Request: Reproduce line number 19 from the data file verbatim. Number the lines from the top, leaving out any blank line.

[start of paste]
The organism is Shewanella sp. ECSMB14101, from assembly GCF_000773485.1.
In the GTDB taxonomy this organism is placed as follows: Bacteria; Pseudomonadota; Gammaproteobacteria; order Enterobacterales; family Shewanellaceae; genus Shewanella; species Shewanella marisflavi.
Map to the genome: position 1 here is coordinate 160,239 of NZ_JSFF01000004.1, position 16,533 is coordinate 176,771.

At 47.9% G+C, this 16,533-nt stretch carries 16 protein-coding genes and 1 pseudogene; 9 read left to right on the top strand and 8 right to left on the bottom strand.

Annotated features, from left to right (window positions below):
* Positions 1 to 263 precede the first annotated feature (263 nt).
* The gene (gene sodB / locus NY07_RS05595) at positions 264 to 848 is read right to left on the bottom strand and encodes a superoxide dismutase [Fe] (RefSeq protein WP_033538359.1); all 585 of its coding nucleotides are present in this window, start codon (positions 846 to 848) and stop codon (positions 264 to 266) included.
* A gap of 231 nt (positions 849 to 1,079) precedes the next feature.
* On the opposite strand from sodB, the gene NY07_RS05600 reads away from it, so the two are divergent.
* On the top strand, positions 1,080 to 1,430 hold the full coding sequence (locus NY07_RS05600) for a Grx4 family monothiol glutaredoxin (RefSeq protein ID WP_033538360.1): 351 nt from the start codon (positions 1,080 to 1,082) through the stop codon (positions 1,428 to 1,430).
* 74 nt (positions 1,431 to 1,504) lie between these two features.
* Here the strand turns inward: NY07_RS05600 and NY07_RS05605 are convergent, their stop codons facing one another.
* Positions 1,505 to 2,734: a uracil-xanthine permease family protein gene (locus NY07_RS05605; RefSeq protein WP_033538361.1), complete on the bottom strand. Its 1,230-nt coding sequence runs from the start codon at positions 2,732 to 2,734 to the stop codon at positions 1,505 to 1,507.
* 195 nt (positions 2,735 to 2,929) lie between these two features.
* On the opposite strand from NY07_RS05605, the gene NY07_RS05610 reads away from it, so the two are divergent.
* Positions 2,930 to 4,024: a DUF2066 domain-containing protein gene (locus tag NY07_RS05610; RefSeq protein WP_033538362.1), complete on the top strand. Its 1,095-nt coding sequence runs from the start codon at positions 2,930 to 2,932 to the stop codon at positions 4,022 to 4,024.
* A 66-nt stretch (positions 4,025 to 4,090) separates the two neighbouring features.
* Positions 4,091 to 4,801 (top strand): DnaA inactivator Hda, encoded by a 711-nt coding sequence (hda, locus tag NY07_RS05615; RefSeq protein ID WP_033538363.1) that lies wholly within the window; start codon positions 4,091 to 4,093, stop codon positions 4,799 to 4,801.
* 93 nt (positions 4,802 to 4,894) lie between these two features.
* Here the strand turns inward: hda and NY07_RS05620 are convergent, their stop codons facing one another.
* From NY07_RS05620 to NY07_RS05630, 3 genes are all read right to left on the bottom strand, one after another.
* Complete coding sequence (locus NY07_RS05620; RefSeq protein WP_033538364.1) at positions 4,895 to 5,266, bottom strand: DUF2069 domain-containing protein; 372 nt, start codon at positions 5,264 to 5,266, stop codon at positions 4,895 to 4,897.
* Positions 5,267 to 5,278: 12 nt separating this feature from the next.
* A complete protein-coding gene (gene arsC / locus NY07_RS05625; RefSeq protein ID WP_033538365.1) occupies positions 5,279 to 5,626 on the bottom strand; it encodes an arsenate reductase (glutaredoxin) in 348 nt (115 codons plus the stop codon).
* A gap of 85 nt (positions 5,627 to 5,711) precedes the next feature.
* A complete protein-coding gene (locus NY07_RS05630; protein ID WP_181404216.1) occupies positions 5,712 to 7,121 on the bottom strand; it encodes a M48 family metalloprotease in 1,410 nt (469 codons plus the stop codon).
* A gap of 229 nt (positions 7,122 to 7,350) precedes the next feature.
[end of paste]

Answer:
* 93 nt (positions 4,802 to 4,894) lie between these two features.